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ELECTRICITY

Spain to cut electricity tax by half to ease inflation pain

Spain will cut the value-added tax on electricity from 10 percent to five percent to shield consumers from soaring inflation fuelled by Russia's invasion of Ukraine, Prime Minister Pedro Sánchez said Wednesday.

Spain to cut electricity tax by half to ease inflation pain
Sánchez's government already slashed the VAT rate on electricity to 10 percent from 21 percent in 2021. (Photo by Pau BARRENA / AFP)

The announcement comes after Sánchez’s Socialists were thrashed Sunday in a regional election in Andalusia, a longtime party stronghold.

Sánchez told parliament the VAT reduction, from 10 percent to five percent, would be approved at an extraordinary cabinet meeting on Saturday “to continue to protect citizens from the effects of the war.”

His government last year slashed the VAT rate on electricity to 10 percent from 21 percent to ease the impact of electricity price rises on consumers.

The latest tax cut will be part of a package of measures which will be adopted on Saturday to help consumers deal with rising inflation, which hit 8.7 percent in May, its highest level in decades.

The government did not provide further details on what measures will be adopted.

It adopted a first multi-billion euro emergency package to cushion businesses and consumers from soaring energy prices in March.

Labour Minister Yolanda Díaz has proposed slashing the price of monthly public transit passes by 50 percent and offering €300 ($315) to people hit hardest by rising prices.

READ MORE: Spain eyes €300 handouts for most vulnerable and further fuel reductions

“Inflation is hitting families hard. … The government has acted quickly and decisively, but it is still not enough,” she tweeted.

Spain’s main opposition conservative Popular Party won Sunday’s election in Andalusia in a landslide, capturing 58 seats in the 109-seat regional parliament, its first ever absolute majority in the southern region.

The Socialists won just 30 seats, its worst ever result in Spain’s most populous region.

 

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ECONOMY

Why the UK’s Royal Navy ships are being built in Spain

Spain's internationally renowned shipbuilders will help make three new supply ships worth €1.8 billion for the British Navy.

Why the UK’s Royal Navy ships are being built in Spain

Navantia, Spain’s state-owned shipbuilding company, will play a key role in the construction of three new British Navy supply vessels.

The Team Resolute consortium, of which Navantia’s UK subsidiary is a member along with British firms BMT, Harland & Wolff and Appledore, was awarded the €1.8 billion (around £1.6 billion) contract to make three 216-metre auxiliary ships that will carry supplies and ammunition to British Navy aircraft carriers, destroyers and frigates.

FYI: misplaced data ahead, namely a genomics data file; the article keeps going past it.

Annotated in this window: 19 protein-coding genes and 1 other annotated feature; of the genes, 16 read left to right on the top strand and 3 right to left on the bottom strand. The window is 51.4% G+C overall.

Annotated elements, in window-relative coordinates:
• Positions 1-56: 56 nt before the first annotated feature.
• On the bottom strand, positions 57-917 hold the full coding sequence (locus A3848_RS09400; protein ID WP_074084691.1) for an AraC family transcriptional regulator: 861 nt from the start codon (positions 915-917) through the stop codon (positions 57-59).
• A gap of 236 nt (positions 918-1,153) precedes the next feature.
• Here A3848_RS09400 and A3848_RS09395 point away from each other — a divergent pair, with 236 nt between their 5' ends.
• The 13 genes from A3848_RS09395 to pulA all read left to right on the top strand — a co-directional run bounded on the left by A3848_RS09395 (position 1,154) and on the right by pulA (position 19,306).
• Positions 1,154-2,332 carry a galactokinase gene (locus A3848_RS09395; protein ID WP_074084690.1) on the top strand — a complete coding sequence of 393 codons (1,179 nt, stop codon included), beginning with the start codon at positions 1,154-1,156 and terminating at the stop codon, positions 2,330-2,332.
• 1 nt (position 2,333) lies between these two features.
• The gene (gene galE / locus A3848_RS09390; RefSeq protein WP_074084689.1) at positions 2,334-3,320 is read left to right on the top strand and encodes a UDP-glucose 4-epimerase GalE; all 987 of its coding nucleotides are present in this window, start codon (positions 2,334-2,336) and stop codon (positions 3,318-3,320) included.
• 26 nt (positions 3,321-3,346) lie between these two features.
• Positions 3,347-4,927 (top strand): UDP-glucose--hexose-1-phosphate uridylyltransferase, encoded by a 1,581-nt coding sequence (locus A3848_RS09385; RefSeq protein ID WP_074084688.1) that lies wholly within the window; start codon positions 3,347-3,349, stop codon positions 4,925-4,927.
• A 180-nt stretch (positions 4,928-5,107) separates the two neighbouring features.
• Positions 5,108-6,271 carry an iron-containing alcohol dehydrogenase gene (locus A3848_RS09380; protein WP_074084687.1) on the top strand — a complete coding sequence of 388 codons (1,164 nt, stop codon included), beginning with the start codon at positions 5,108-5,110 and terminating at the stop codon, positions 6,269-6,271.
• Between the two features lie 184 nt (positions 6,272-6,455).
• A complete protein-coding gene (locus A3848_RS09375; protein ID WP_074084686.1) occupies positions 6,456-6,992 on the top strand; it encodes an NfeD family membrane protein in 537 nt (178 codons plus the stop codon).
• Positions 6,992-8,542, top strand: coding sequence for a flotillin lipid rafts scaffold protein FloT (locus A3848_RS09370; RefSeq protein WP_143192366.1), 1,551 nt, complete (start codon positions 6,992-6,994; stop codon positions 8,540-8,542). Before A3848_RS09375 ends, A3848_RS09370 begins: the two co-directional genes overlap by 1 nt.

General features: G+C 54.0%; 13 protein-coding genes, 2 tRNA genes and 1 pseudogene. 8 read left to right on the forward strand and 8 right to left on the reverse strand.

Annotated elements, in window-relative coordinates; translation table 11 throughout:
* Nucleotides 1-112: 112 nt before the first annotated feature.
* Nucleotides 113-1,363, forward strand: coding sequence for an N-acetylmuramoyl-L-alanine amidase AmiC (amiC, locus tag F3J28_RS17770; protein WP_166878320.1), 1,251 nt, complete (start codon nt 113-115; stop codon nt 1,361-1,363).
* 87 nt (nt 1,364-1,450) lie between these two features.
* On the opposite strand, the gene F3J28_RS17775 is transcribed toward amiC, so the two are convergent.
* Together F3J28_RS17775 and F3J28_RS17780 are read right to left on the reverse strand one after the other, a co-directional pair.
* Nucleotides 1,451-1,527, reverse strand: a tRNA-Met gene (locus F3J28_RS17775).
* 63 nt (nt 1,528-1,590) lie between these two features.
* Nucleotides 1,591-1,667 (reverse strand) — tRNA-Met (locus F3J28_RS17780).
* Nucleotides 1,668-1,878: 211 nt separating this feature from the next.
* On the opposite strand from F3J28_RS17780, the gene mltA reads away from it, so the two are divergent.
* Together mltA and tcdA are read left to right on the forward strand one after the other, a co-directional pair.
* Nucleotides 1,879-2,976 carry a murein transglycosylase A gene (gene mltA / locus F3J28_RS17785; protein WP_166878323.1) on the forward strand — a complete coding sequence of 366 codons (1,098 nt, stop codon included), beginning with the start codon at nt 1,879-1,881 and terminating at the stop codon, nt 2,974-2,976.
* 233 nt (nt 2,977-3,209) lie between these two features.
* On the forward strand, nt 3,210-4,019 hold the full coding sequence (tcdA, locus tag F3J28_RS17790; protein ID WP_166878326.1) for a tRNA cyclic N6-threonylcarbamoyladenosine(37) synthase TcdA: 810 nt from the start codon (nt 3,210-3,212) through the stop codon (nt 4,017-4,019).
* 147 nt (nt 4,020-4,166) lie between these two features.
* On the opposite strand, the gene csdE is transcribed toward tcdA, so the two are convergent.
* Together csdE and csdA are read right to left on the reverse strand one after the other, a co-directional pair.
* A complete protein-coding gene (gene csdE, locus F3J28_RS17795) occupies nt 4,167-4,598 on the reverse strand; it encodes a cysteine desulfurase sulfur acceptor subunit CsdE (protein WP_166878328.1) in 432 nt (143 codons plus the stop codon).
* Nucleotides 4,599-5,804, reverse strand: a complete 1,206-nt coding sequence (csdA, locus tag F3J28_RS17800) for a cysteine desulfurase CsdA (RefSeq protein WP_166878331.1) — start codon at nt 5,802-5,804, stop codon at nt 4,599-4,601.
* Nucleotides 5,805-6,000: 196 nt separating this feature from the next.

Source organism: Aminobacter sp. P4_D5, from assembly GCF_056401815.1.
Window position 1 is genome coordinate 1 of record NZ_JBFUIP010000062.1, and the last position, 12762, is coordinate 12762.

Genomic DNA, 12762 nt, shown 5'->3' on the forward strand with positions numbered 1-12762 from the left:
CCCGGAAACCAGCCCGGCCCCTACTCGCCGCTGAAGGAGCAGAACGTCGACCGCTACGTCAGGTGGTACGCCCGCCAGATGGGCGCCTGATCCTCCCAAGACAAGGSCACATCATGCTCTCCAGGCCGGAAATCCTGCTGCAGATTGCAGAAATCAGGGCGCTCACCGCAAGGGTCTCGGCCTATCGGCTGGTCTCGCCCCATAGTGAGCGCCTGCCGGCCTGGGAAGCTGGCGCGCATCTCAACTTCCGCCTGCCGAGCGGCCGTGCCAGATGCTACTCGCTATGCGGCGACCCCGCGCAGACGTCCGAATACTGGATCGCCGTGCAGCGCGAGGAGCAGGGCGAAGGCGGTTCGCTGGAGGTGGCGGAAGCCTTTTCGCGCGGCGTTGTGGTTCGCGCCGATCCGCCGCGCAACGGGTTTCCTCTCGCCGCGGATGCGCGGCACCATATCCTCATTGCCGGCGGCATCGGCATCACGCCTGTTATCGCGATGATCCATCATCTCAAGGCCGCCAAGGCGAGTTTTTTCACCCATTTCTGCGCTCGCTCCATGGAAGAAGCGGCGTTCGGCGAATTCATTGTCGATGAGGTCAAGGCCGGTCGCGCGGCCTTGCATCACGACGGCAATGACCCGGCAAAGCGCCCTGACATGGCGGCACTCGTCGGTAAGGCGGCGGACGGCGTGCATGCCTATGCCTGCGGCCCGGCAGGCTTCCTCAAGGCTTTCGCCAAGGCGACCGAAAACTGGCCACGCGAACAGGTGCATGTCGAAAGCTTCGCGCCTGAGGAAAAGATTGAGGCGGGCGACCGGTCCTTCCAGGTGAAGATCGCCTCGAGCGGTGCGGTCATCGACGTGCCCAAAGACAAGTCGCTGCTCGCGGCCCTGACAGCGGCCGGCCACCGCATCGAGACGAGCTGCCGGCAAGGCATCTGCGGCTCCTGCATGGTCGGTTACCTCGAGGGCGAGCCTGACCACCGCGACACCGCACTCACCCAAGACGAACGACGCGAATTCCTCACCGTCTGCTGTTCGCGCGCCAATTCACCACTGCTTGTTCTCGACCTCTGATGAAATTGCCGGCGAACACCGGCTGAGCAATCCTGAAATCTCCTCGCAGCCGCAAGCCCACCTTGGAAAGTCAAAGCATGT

The ships will be among the largest in the British fleet, smaller than only the Queen Elizabeth aircraft carriers.

In Spain, the shipbuilding work will take place at the internationally renowned Navantia shipyard in Puerto Real in Cádiz. Navantia have previously built ships for the Saudi Navy, and in 2016 built two ships for the Australian Navy, though they were mostly built in Navantia shipyards in Ferrol, Galicia.

Navantia’s president, Ricardo Domínguez, said in a statement that “It is an honour for Navantia and Navantia UK to participate in this programme, which will benefit from our excellence in shipbuilding and our programme management and technology transfer capabilities.”

Construction in the UK will take place at the Harland & Wolff shipyards in Belfast and also in Appledore, on the Devon coast.

According to the contract, production should begin in 2025 and the three ships, which will each be the length of two football pitches, should be operational by 2032.

Xiana Méndez, Spain’s Secretary of State for Commerce, described the contract as “excellent news” for Spain, stressing the strength of Navantia’s international portfolio not only for the clear “economic effects” but the “strategic alliances” it allows Spain to foster on the international stage.

The contract makes Navantia one of several important Spanish companies currently operating in the United Kingdom, along with energy company Iberdrola, Telefónica (O2), the Iberia Express airline, which is part of IAG, as well as transport infrastructure group Ferrovial, which operates at Heathrow airport, and airport operator Aena, which runs Luton airport.

READ ALSO: CONFIRMED: Deal on UK licences in Spain agreed but still no exchange date

Navantia’s role in the shipbuilding consortium is certainly encouraging for Spain’s relationship with Britain in the post-Brexit world. Spanish newspaper La Vanguardia reported the news with the headline: ‘Navantia beats Brexit.’

Spanish Armada?

It has not been received quite as positively in the United Kingdom, however, with shadow Defence Minister Chris Evans claiming that the outsourcing of parts of the construction process to a Spanish firm serves to “create a new Spanish Armada, over 430 years since the last one lost.”

“It is also highly unusual for warships to be built abroad due to security implications” he added. “This is about creating British jobs for British workers, with British ships, using British steel.”

Defence Minister Alex Chalk defended the contract and Navantia’s involvement, suggesting that “some components are built overseas” and that in “in modern engineering designs it was ever thus.”

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